"The plaintiffs did not consent to a judgment against them, but only that, if there was to be such a judgment, it should be final in form instead of interlocutory, so that they might come to this court without further delay." Id., at 83.Second. On the merits we have concluded that "good cause," as used in Rule 34, was not established. The Government as a litigant is, of course, subject to the rules of discovery. At the same time, we start with a long-established policy that maintains the secrecy of the grand jury proceedings in the federal courts. See United States v. Johnson, 319 U.S. 503, 513; Costello v. United States, 350 U.S. 359, 362. The reasons are varied. One is to encourage all witnesses to step forward and testify freely without fear of retaliation. The witnesses in antitrust suits may be employees or even officers of potential defendants, or their customers, their competitors, their suppliers. The grand jury as a public institution serving the community might suffer if those testifying today knew that the secrecy of their testimony would be lifted tomorrow. This "indispensable secrecy of grand jury proceedings," United States v. Johnson, supra, at 513, must not be broken except where there is a compelling necessity. There are instances when that need will outweigh the countervailing policy. But they must be shown with particularity.
Rule 6(e) of the Rules of Criminal Procedure provides in part: "Disclosure of matters occurring before the grand jury other than its deliberations and the vote of any juror may be made to the attorneys for the government for use in the performance of their duties. Otherwise a juror, attorney, interpreter or stenographer may disclose matters occurring before the grand jury only when so directed by the court preliminarily to or in connection with a judicial proceeding or when permitted by the court at the request of the defendant upon a showing that grounds may exist for a motion to dismiss the indictment because of matters occurring before the grand jury. No obligation of secrecy may be imposed upon any person except in accordance with this rule."
In United States v. Rose, 215 F.2d 617, 628-629, those reasons were summarized as follows: "(1) To prevent the escape of those whose indictment may be contemplated; (2) to insure the utmost freedom to the grand jury in its deliberations, and to prevent persons subject to indictment or Page 682 their friends from importuning the grand jurors; (3) to prevent subornation of perjury or tampering with the witnesses who may testify before grand jury and later appear at the trial of those indicted by it; (4) to encourage free and untrammeled disclosures by persons who have information with respect to the commission of crimes; (5) to protect innocent accused who is exonerated from disclosure of the fact that he has been under investigation, and from the expense of standing trial where there was no probability of guilt."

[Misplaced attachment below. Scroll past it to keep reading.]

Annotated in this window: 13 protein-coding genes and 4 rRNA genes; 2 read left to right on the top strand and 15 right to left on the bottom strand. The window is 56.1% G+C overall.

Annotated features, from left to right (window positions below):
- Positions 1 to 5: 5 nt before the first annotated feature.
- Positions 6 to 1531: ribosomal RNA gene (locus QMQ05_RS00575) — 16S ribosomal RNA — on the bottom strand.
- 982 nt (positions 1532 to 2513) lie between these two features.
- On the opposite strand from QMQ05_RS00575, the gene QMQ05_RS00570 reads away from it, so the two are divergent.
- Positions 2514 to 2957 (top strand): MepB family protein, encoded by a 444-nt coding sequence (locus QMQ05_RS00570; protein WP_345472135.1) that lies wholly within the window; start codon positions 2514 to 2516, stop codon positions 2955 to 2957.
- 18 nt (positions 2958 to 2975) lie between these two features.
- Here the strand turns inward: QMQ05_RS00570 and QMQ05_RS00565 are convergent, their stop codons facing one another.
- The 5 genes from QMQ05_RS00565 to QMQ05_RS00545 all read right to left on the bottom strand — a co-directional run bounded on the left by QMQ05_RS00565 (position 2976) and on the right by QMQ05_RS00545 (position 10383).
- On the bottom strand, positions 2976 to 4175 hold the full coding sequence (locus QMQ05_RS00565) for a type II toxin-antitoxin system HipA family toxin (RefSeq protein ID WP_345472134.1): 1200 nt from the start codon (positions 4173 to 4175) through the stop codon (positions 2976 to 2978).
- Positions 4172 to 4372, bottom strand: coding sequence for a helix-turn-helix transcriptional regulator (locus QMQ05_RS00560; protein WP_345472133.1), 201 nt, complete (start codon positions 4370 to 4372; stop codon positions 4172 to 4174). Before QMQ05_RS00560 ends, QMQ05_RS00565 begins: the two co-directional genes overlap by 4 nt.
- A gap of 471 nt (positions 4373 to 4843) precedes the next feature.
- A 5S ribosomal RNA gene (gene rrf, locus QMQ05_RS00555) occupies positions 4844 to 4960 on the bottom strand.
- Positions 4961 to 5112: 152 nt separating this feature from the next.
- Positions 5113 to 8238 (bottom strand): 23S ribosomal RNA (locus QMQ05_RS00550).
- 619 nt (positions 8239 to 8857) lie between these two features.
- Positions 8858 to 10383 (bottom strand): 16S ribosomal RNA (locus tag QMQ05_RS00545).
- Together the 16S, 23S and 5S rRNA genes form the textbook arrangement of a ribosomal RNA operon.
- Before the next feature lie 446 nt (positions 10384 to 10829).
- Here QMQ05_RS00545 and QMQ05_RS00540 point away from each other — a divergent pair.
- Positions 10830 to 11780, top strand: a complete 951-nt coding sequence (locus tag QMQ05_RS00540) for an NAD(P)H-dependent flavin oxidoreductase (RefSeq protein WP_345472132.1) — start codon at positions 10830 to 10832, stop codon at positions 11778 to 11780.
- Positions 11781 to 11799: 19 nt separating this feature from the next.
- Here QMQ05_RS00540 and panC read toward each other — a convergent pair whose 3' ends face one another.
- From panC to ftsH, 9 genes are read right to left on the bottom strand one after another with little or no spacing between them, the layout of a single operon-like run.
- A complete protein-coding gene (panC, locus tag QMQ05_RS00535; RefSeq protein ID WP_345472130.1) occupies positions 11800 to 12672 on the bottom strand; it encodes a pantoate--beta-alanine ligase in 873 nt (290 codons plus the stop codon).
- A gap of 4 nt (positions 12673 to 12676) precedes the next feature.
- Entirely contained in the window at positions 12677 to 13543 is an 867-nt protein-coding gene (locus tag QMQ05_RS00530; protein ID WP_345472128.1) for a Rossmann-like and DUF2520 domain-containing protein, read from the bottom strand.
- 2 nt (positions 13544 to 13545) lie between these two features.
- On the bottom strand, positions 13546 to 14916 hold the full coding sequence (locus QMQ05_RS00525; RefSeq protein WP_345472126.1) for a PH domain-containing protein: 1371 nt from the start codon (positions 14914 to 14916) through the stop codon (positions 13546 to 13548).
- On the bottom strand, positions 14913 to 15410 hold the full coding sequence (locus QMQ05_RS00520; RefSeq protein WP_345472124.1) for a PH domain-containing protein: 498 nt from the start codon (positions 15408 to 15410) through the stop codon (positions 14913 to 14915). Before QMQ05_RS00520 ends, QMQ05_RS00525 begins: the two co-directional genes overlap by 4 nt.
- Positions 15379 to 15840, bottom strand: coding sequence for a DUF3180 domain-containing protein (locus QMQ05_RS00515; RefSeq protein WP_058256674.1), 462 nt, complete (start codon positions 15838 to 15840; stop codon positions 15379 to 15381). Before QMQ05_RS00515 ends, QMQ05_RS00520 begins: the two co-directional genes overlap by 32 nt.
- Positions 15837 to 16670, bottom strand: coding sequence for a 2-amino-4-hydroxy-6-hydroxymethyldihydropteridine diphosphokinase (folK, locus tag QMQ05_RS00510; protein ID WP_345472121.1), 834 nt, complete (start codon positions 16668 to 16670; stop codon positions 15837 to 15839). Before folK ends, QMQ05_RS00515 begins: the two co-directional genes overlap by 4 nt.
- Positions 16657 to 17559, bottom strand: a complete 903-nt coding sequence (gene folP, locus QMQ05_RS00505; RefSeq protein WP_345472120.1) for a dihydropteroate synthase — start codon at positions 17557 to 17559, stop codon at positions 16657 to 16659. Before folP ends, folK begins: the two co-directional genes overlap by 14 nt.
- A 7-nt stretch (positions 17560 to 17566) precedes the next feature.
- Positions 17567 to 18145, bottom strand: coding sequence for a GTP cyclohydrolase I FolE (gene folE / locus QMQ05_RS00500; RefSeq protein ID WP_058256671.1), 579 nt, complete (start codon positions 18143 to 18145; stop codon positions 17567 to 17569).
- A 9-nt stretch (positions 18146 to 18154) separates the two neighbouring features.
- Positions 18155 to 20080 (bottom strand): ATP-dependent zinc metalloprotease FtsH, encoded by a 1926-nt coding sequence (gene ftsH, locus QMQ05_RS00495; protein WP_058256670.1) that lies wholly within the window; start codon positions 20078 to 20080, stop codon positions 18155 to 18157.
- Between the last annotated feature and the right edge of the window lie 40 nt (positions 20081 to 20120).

No such showing was made here. The relevancy and usefulness of the testimony sought were, of course, sufficiently established. If the grand jury transcript were made available, discovery through depositions, which might involve delay and substantial costs, would be avoided. Yet these showings fall short of proof that without the transcript a defense would be greatly prejudiced or that without reference to it an injustice would be done. Modern instruments of discovery serve a useful purpose, as we noted in Hickman v. Taylor, 329 U.S. 495. They together with pretrial procedures make a trial less a game of blindman's buff and more a fair contest with the basic issues and facts disclosed to the fullest practicable extent. Id., at 501. Only strong public policies weigh against disclosure. They were present in Hickman v. Taylor, supra, for there the information sought was in the trial notes of the opposing lawyer. They are present here because of the policy of secrecy of grand jury proceedings. We do not reach in this case problems concerning the use of the grand jury transcript at the trial to impeach a witness, to refresh his recollection, to test his credibility and the like. Those are cases of particularized need where the secrecy of the proceedings is lifted discretely and limitedly. We only hold that no compelling necessity has been shown for the wholesale discovery and production of a grand jury transcript under Rule 34. We hold that a much more particularized, more discrete showing of need is necessary to establish "good cause." The court made no such particularized finding of need in case of any one witness. It ordered that the entire transcript be delivered over to the appellees. It undoubtedly was influenced by the fact that this type of case is complex, long drawn out, and expensive to prosecute and defend. It also seemed to have been influenced by the fact that the prosecution was using criminal procedures to elicit evidence in a civil case. If the prosecution were using that device, it would be flouting the policy of the law. For in these Sherman Act cases Congress has guarded against in camera proceedings by providing that "the taking of depositions . . . shall be open to the public" and that no order excluding the public shall be valid. 37 Stat. 731, 15 U.S.C. § 30.